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Utility Theory and Individual Choice
According to traditional economists, our behavior is motivated by rational self interest According to this theory, two things determine what people do: Utility which is the pleasure people get from doing or consuming something The price of doing or consuming that something 10-2

Total Utility and Marginal Utility
Utility = Satisfaction Total utility is the total satisfaction one gets from consuming a product Marginal utility is the satisfaction you get from the consumption of one additional unit of the product above and beyond what you have consumed up to that point 10-3

Total Utility Curve Marginal Utility Curve Utility Utility The total utility curve is bowed downward The marginal utility curve is downward sloping and graphed at the halfway point 70 14 60 12 50 10 40 8 30 6 4 20 2 10 Q Q –2 10-4

Diminishing Marginal Utility
The principle of diminishing marginal utility states that after some point, the marginal utility received from each additional unit of a good decreases with each additional unit consumed As additional units are consumed, marginal utility decreases, but total utility continues to increase When total utility is at a maximum, marginal utility is zero Beyond this point, total utility decreases and marginal utility is negative 10-5

Rational Choice and Marginal Utility
Rational individuals want as much satisfaction as they can get from their available resources Any choice that does not give you as many units of utility as possible for the same amount of money is an irrational choice According to the basic principle of rational choice people spend their money on those goods that give them the most marginal utility per dollar 10-6

Maximizing Utility and Equilibrium
The utility maximizing rule states that when the ratios of the marginal utility to price of the two goods are equal, you are maximizing utility If , you are maximizing utility 10-7

Application: Maximizing Utility
Big Macs (P = \$2) Q TU MU MU/P 20 10 1 14 7 2 34 5 3 44 1.5 4 47 -5 -2.5 6 42 -10 32 Ice Cream (P = \$1) Q TU MU MU/P 29 1 17 2 46 7 3 53 4 55 5 56 6 -4 52 Suppose you have \$7 to spend. How will you spend it? 10-8

Rational Choice and the Law of Demand
When the price of a good goes up, the marginal utility per dollar (MU/\$) from it goes down, and we consume less of it and its marginal utility increases Quantity demanded falls as price rises When the price of a good decreases, the MU/\$ increases, and we consume more of it and its marginal utility decreases Quantity demanded increases as price falls 10-9

Rational Choice and the Law of Demand
Income and substitution effects The inverse relationship between price and quantity demanded is due to the income and substitution effects The income effect is the reduction in quantity demanded when price increases because the price increase makes one poorer The substitution effect is the reduction in quantity demanded when price increases because you substitute another good for the more expensive one 10-10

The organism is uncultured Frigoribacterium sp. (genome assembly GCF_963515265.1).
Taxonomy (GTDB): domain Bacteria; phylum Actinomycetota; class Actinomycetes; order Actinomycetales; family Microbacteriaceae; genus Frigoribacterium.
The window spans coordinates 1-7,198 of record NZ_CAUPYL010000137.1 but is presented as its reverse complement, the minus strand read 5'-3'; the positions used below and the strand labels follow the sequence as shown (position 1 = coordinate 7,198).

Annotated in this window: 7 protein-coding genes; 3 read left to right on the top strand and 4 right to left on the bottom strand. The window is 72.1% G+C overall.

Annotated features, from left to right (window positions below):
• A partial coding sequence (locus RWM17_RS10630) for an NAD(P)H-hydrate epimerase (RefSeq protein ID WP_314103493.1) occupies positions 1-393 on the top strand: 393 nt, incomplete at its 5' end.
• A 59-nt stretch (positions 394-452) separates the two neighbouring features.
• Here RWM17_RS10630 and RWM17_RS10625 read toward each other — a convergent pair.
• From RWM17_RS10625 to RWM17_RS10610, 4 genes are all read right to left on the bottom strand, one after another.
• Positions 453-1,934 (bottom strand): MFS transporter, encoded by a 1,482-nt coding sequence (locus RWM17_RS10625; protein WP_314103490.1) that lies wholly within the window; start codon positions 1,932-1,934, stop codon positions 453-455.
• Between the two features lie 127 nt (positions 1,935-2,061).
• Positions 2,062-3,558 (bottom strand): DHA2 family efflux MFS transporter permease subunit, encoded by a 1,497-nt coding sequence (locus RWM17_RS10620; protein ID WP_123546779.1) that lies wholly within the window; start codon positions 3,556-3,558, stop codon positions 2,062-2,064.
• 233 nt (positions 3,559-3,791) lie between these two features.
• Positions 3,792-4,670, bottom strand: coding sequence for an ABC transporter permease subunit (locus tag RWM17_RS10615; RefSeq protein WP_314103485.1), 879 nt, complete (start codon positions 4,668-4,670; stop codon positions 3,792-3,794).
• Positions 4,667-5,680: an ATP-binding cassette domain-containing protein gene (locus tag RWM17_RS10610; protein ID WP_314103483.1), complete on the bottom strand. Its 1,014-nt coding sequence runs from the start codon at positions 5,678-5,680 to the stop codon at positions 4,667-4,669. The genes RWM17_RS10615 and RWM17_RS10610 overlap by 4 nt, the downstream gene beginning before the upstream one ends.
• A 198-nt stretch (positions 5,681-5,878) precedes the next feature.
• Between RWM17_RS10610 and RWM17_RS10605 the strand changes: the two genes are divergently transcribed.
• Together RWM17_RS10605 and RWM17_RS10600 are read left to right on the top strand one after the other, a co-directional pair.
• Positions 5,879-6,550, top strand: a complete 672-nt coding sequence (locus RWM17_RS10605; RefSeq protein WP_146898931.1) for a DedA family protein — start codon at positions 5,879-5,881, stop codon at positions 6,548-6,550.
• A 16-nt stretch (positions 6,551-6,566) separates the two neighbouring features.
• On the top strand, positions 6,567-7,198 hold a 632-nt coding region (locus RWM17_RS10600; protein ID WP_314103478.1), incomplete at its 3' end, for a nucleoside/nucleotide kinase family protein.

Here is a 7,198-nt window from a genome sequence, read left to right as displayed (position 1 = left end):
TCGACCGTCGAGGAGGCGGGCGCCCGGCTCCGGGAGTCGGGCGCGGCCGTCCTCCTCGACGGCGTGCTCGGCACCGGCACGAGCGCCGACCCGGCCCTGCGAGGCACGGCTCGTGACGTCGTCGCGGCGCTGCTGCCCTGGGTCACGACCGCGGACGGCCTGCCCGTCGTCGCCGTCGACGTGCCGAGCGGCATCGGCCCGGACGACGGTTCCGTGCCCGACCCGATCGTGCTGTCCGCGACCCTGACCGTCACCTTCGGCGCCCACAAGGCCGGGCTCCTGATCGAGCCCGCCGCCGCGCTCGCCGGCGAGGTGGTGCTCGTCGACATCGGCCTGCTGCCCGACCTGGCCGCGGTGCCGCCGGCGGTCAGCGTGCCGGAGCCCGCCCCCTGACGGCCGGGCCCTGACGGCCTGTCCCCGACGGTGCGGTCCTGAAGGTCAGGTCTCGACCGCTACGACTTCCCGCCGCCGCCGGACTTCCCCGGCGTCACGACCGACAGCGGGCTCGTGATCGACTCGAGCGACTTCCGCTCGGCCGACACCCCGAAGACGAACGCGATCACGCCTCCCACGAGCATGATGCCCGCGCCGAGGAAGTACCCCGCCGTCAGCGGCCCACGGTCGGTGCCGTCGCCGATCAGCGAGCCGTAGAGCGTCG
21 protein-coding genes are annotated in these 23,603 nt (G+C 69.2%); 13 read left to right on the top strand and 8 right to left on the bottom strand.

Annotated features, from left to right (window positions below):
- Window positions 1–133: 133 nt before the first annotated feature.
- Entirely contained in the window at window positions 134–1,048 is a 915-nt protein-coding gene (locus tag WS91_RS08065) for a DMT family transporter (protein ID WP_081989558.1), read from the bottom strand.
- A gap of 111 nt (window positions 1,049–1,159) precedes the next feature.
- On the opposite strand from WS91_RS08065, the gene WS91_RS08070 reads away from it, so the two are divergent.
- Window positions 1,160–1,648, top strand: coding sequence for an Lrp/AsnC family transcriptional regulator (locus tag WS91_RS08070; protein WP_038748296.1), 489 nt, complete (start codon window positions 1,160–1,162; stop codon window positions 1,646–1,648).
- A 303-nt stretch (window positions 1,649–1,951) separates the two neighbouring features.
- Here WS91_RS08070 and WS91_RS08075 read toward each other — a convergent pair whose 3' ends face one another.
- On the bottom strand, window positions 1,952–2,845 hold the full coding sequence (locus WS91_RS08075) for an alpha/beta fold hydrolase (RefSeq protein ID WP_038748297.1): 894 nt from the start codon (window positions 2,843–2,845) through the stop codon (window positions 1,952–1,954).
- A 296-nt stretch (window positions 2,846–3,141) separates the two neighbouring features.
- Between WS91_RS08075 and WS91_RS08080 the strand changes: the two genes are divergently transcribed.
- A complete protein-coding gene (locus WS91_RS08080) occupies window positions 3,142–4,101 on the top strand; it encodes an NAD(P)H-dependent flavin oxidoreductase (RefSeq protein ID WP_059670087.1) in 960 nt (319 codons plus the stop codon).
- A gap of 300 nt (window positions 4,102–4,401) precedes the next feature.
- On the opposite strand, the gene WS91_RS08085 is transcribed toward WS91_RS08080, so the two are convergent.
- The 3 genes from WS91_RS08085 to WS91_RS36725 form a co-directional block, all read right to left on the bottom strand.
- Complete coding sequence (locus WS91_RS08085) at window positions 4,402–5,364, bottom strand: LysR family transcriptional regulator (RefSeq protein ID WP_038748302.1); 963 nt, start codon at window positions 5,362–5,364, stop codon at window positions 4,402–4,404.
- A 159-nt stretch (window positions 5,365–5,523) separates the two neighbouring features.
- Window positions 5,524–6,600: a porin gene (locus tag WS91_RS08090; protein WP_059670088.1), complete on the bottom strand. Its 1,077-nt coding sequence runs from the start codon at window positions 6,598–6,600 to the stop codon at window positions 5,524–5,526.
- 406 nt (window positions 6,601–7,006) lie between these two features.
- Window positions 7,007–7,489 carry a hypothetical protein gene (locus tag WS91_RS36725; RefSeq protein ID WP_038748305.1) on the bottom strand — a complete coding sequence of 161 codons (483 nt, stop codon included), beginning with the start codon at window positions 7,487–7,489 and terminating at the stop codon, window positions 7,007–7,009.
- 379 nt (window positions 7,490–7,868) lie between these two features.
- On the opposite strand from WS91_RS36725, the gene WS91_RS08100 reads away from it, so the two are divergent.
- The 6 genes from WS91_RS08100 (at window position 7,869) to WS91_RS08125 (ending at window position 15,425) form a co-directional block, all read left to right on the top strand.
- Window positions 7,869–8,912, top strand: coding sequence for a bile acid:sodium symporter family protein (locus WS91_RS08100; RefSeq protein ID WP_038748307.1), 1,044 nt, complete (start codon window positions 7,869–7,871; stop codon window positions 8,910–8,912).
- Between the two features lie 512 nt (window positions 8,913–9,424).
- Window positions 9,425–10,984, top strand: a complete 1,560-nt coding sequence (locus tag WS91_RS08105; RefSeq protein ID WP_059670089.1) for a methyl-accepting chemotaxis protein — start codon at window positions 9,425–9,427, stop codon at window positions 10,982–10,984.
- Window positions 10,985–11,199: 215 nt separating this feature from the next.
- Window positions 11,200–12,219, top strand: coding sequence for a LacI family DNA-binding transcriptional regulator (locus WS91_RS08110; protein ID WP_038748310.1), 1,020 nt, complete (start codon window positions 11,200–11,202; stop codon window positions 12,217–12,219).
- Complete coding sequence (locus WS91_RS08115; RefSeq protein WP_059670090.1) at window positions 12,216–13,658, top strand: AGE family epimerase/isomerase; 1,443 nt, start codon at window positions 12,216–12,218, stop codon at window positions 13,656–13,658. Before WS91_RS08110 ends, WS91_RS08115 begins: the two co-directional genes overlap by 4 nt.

Application: Income and Substitution Effects
Suppose ice cream is now \$2 You are given an extra \$3 to make up for this price increase so there is no income effect How will your spending change (substitution effect)? Big Macs (P = \$2) Q TU MU MU/P 20 10 1 14 7 2 34 5 3 44 Ice Cream (P = \$2) Q TU MU MU/P 29 14.5 1 17 8.5 2 46 7 3.5 3 53 10-11

Application: Wage Rates and Labor Supply
The higher the wage, the higher the marginal utility of the goods you can get for the wage S \$10.00 This gives an upward sloping supply curve \$8.50 \$8.00 Hours per week 20 21 26 10-12

Applying the Theory of Choice to the Real World
The assumptions underlying the theory of rational decision making place limits on the use of the theory Those assumptions are: Decision making is costless Tastes are given Individuals maximize utility Behavioral economists question all three assumptions 10-13

Applying the Theory of Choice to the Real World
Decision making is costless The costs of deciding among hundreds of possible choices may lead us to do some things that seem irrational Most people may use bounded rationality which is rationality based on rules of thumb “You get what you pay for” is the implication that high price equals high quality “Follow the leader” leads to focal point equilibria in which a set of goods is consumed because they have become focal points to which people have gravitated 10-14

Applying the Theory of Choice to the Real World
Tastes are given Implicit in the theory of rational choice is that utility functions are given, not shaped by society Tastes are often significantly influenced by society Conspicuous consumption is the consumption of goods not for one’s direct pleasure, but to show off to others “Given tastes” is the assumption on which an economic analysis is conducted 10-15